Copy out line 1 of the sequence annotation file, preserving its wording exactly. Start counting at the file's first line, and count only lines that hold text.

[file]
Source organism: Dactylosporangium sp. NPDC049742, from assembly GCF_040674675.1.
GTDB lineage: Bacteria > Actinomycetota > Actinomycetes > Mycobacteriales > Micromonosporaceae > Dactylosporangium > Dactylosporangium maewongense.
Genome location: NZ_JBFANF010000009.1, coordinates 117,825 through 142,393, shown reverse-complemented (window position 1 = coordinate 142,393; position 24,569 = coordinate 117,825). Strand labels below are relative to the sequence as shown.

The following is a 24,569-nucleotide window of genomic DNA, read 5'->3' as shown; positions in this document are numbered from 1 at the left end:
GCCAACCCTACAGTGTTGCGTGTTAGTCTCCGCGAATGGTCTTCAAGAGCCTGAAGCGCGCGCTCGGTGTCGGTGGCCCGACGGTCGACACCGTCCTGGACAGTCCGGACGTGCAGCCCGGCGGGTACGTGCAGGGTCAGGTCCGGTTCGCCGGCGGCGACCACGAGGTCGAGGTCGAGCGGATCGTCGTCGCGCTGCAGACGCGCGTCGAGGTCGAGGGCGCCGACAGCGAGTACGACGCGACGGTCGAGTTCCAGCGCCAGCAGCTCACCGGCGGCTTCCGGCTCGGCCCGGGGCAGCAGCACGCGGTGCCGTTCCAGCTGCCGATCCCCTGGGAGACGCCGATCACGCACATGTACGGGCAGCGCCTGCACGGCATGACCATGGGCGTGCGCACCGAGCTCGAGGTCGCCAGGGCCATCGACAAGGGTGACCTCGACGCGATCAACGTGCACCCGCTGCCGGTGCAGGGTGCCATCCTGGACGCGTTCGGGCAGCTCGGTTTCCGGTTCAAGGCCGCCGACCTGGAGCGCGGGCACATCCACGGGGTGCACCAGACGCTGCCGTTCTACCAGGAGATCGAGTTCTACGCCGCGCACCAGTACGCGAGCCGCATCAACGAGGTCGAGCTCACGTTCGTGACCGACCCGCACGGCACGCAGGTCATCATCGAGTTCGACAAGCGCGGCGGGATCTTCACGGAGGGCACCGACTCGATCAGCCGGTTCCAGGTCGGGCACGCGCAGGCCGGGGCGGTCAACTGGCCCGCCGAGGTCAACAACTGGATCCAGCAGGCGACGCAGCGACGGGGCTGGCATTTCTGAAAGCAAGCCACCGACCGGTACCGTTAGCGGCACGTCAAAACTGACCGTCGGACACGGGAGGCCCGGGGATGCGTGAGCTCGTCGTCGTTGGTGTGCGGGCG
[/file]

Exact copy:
Source organism: Dactylosporangium sp. NPDC049742, from assembly GCF_040674675.1.